The olinguito is described as a cross between a teddy bear and a house cat (Mark Gurney)

A new species of carnivore has been discovered by scientists - and it looks like a cross between a house cat and a teddy bear.

Scientists at the Smithsonian Institution in Washington DC said the olinguito was the first species of carnivore to be discovered in the western hemisphere for 35 years, explaining that the olinguito had been the victim of mistaken identity for over 100 years.

It is the latest scientifically documented member of the family Procyonidae, which includes raccoons, coatis and kinkajous.

The olinguito weighs 2lbs, has large eyes, woolly orange-brown fur and lives in the cloud forests of Colombia and Ecuador. Scientists said their discovery was "incredibly rare" for the 21<sup>st century.

Research leader Kristofer Helgen, curator of mammals at the Smithsonian's National Museum of Natural History, said: "The discovery of the olinguito shows us that the world is not yet completely explored, its most basic secrets not yet revealed.

"If new carnivores can still be found, what other surprises await us? So many of the world's species are not yet known to science. Documenting them is the first step toward understanding the full richness and diversity of life on Earth."

Olinguitos mainly eat fruit and and have one baby at a time (Mark Gurney)

It took 10 years to discover the olinguito, which began with the team completing a comprehensive study of the olingo family. While trying to establish how many olingo species should be recognised, they ended up finding the completely new one.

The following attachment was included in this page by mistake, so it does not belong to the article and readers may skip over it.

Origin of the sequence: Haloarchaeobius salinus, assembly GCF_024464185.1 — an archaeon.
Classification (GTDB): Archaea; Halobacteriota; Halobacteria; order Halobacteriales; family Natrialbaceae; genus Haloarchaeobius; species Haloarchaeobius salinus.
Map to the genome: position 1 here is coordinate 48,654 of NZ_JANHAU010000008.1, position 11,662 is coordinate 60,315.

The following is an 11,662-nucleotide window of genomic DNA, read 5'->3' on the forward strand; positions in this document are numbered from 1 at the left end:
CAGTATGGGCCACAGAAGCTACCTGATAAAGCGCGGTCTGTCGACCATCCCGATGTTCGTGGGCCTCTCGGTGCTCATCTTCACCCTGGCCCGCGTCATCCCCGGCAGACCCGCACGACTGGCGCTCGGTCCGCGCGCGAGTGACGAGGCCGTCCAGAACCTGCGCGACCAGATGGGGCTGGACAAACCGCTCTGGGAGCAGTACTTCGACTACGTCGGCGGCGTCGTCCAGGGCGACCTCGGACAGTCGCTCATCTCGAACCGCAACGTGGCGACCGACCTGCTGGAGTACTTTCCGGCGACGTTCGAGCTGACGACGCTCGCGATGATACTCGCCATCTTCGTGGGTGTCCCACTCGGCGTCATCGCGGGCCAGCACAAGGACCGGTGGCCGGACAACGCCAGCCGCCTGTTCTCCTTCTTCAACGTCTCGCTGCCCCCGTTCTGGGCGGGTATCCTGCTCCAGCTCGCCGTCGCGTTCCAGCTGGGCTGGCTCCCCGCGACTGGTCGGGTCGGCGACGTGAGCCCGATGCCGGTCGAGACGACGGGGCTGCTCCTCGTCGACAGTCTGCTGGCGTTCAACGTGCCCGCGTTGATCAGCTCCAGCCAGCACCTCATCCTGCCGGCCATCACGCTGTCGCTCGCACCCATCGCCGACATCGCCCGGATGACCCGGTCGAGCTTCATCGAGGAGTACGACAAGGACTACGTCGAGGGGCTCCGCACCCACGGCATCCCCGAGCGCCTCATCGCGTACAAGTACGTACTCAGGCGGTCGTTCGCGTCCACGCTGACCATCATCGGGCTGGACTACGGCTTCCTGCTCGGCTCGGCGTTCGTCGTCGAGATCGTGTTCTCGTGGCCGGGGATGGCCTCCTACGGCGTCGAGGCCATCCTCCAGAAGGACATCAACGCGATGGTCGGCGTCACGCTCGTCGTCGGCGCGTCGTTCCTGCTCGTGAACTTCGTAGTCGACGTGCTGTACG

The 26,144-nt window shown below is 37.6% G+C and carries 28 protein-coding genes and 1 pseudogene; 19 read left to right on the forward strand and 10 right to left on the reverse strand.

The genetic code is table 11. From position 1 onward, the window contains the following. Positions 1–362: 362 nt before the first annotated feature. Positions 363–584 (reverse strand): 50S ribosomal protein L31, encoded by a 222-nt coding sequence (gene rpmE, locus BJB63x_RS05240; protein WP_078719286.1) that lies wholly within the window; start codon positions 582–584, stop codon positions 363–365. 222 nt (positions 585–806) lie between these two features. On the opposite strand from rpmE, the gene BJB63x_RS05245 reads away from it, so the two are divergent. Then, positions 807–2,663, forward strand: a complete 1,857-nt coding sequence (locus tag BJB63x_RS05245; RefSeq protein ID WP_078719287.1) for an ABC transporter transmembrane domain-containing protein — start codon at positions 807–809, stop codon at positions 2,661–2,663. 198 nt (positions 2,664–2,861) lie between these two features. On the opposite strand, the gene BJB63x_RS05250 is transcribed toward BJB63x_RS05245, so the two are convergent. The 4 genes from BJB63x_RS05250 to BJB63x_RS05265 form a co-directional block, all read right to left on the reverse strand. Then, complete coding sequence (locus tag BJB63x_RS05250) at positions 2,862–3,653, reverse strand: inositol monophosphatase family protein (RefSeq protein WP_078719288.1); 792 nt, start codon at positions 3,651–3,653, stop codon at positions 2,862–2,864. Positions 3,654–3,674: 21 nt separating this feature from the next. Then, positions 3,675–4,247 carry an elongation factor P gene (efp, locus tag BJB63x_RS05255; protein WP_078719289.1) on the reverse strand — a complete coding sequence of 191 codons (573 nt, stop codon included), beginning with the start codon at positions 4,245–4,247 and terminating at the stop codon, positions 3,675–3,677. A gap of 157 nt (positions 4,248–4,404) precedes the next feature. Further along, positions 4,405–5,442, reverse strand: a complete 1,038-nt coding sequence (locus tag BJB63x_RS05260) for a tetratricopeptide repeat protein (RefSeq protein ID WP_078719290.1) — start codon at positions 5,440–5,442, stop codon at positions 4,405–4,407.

Olinguito's teeth and skull were smaller and differently shaped to other species, providing the team with the first clue that they were looking at a new species.

After examining museum skins, they also found the olinguito was smaller overall with a longer and denser coat, and that it lived in a unique area of the northern Andes Mounties, between 5,000 and 9,000ft above sea level.

Helgen and Roland Kays, director of the Biodiversity and Earth Observation Lab at the North Carolina Museum of Natural Sciences, then organised a trip to find the olinguito, to see if it still existed.

Kays said: "The data from the old specimens gave us an idea of where to look, but it still seemed like a shot in the dark. But these Andean forests are so amazing that even if we didn't find the animal we were looking for, I knew our team would discover something cool along the way."

The species are most active at night and live in the cloud forests of Colombia and Ecuador (I. Poglayen-Neuwall)

What they found was olinguitos living in a forest on the western slopes of the Andes.

They team found they were most active at night, have one baby at a time and mainly eats fruit - while it is a member of a carnivorous family, the olinguito appears to choose a predominantly vegetarian lifestyle, much like pandas eating bamboo compared to its grizzly relative.

People have lived in or near the olinguito's cloud forest for thousands of years without being discovered by outsiders.

"Proving that a species exists and giving it a name is where everything starts," Helgen said. "This is a beautiful animal, but we know so little about it. How many countries does it live in? What else can we learn about its behaviour? What do we need to do to ensure its conservation?"

The team is now planning another trip to the olinguito's habitat, which is under threat from human development.

"We hope that the olinguito can serve as an ambassador species for the cloud forests of Ecuador and Colombia, to bring the world's attention to these critical habitats," Kays said.